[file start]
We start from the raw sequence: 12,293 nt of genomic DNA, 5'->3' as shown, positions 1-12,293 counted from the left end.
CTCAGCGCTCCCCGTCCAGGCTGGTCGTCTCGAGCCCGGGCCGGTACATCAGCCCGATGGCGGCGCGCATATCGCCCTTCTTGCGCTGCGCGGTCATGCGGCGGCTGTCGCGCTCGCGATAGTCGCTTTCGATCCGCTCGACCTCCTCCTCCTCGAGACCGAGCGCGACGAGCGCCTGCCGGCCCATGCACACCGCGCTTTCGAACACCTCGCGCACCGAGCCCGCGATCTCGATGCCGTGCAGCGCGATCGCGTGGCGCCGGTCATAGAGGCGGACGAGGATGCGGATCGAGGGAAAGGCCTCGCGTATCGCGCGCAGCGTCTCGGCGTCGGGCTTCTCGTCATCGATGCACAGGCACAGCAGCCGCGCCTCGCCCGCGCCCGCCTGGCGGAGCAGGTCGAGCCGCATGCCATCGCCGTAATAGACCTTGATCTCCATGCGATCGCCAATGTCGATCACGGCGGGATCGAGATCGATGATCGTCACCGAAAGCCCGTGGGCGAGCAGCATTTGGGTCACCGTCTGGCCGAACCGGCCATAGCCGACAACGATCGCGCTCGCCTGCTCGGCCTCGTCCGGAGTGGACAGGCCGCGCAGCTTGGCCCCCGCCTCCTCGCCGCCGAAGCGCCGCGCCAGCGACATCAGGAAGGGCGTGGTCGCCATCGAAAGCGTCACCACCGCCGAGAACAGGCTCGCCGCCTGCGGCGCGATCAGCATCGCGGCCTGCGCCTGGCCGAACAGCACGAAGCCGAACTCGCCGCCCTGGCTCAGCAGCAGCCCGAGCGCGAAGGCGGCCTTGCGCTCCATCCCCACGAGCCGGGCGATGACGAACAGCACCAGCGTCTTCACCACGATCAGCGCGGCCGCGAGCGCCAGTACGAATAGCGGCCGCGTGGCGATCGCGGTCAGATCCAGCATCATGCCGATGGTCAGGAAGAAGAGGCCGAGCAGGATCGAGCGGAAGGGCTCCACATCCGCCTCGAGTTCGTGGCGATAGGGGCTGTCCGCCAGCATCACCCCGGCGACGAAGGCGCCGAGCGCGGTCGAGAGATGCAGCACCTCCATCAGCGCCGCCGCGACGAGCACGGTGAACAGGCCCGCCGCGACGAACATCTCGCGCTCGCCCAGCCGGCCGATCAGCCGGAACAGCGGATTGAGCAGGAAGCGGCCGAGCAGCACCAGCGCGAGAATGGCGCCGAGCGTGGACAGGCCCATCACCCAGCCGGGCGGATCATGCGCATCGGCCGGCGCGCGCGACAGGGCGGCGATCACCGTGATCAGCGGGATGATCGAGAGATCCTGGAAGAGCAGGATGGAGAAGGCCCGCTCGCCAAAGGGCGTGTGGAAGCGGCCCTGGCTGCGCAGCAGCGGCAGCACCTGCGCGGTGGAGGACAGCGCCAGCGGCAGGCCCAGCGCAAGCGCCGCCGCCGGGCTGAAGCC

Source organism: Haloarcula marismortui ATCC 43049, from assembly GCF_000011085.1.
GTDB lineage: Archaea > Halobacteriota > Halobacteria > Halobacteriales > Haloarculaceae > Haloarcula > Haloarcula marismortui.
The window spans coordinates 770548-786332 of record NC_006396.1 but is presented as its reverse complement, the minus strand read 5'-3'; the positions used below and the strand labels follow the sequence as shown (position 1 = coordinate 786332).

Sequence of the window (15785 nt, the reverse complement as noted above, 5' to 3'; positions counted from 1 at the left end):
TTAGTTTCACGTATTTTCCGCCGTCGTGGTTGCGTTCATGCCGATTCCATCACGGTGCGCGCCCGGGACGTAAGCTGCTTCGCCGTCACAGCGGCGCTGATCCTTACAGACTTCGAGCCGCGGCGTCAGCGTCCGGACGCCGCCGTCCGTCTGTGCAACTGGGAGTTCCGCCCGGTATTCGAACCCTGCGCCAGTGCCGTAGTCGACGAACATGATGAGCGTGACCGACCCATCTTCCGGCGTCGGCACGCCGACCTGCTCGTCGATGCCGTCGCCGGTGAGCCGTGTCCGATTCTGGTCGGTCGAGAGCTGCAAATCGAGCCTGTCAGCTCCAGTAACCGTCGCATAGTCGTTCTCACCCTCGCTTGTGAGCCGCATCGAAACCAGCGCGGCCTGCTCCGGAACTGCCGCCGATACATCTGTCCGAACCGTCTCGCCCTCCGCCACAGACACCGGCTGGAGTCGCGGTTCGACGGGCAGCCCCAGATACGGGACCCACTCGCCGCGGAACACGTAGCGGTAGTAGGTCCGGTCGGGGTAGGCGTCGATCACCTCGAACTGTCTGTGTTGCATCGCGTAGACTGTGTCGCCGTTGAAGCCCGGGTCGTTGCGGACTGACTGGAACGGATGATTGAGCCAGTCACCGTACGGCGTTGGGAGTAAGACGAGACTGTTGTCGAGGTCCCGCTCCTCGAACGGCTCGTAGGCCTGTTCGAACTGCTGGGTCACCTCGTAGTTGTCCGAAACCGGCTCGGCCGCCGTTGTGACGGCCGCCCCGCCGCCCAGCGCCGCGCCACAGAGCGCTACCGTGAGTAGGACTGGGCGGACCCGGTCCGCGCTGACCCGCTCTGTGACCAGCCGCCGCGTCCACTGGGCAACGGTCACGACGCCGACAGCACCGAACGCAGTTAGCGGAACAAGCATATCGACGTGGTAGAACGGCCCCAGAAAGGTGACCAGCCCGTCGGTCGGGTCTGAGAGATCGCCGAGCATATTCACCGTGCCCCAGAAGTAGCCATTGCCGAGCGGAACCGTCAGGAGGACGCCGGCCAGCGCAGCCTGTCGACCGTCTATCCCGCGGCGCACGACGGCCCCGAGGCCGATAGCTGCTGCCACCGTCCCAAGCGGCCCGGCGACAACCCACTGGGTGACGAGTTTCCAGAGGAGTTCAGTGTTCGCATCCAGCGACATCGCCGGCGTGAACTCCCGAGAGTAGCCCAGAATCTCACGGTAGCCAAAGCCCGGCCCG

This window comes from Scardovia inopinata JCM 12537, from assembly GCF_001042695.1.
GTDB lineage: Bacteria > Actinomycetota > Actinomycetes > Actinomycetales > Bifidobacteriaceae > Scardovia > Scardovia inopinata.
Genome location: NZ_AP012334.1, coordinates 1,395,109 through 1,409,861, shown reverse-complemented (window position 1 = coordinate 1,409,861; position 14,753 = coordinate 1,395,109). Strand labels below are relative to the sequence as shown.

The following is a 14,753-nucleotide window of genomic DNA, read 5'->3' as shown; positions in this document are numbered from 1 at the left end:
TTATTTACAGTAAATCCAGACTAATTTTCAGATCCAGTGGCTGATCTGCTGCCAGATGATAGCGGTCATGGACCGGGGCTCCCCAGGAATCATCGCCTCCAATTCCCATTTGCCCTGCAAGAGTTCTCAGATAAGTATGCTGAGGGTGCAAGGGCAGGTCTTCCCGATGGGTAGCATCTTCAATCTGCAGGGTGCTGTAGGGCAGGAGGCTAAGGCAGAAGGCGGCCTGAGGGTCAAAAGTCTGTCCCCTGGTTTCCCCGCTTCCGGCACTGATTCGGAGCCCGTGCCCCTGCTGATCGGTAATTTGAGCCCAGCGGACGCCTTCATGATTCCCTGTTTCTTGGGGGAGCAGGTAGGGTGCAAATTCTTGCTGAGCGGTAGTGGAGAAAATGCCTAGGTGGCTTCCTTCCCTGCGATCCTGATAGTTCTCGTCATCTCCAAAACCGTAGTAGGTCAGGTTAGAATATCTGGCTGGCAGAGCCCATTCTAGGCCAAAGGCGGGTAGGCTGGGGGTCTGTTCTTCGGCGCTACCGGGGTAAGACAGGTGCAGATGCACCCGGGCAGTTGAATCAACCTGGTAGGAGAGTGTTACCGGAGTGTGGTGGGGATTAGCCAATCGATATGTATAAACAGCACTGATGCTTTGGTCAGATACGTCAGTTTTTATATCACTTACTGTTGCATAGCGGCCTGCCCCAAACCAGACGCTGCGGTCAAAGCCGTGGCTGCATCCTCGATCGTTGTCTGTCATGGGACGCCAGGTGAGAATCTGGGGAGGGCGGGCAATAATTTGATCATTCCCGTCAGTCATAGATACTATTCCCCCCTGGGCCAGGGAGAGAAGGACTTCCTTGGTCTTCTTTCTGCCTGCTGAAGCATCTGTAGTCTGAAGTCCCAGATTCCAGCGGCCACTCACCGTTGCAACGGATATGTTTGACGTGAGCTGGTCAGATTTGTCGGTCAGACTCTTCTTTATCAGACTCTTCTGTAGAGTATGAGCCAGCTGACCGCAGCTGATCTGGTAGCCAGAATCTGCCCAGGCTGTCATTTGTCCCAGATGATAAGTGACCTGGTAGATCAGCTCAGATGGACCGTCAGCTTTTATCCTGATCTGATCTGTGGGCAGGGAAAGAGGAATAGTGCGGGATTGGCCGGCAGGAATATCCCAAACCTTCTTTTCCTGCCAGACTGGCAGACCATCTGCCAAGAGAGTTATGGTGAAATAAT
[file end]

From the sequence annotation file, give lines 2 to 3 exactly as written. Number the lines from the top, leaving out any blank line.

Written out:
CTCAGCGCTCCCCGTCCAGGCTGGTCGTCTCGAGCCCGGGCCGGTACATCAGCCCGATGGCGGCGCGCATATCGCCCTTCTTGCGCTGCGCGGTCATGCGGCGGCTGTCGCGCTCGCGATAGTCGCTTTCGATCCGCTCGACCTCCTCCTCCTCGAGACCGAGCGCGACGAGCGCCTGCCGGCCCATGCACACCGCGCTTTCGAACACCTCGCGCACCGAGCCCGCGATCTCGATGCCGTGCAGCGCGATCGCGTGGCGCCGGTCATAGAGGCGGACGAGGATGCGGATCGAGGGAAAGGCCTCGCGTATCGCGCGCAGCGTCTCGGCGTCGGGCTTCTCGTCATCGATGCACAGGCACAGCAGCCGCGCCTCGCCCGCGCCCGCCTGGCGGAGCAGGTCGAGCCGCATGCCATCGCCGTAATAGACCTTGATCTCCATGCGATCGCCAATGTCGATCACGGCGGGATCGAGATCGATGATCGTCACCGAAAGCCCGTGGGCGAGCAGCATTTGGGTCACCGTCTGGCCGAACCGGCCATAGCCGACAACGATCGCGCTCGCCTGCTCGGCCTCGTCCGGAGTGGACAGGCCGCGCAGCTTGGCCCCCGCCTCCTCGCCGCCGAAGCGCCGCGCCAGCGACATCAGGAAGGGCGTGGTCGCCATCGAAAGCGTCACCACCGCCGAGAACAGGCTCGCCGCCTGCGGCGCGATCAGCATCGCGGCCTGCGCCTGGCCGAACAGCACGAAGCCGAACTCGCCGCCCTGGCTCAGCAGCAGCCCGAGCGCGAAGGCGGCCTTGCGCTCCATCCCCACGAGCCGGGCGATGACGAACAGCACCAGCGTCTTCACCACGATCAGCGCGGCCGCGAGCGCCAGTACGAATAGCGGCCGCGTGGCGATCGCGGTCAGATCCAGCATCATGCCGATGGTCAGGAAGAAGAGGCCGAGCAGGATCGAGCGGAAGGGCTCCACATCCGCCTCGAGTTCGTGGCGATAGGGGCTGTCCGCCAGCATCACCCCGGCGACGAAGGCGCCGAGCGCGGTCGAGAGATGCAGCACCTCCATCAGCGCCGCCGCGACGAGCACGGTGAACAGGCCCGCCGCGACGAACATCTCGCGCTCGCCCAGCCGGCCGATCAGCCGGAACAGCGGATTGAGCAGGAAGCGGCCGAGCAGCACCAGCGCGAGAATGGCGCCGAGCGTGGACAGGCCCATCACCCAGCCGGGCGGATCATGCGCATCGGCCGGCGCGCGCGACAGGGCGGCGATCACCGTGATCAGCGGGATGATCGAGAGATCCTGGAAGAGCAGGATGGAGAAGGCCCGCTCGCCAAAGGGCGTGTGGAAGCGGCCCTGGCTGCGCAGCAGCGGCAGCACCTGCGCGGTGGAGGACAGCGCCAGCGGCAGGCCCAGCGCAAGCGCCGCCGCCGGGCTGAAGCC

Source organism: Haloarcula marismortui ATCC 43049, from assembly GCF_000011085.1.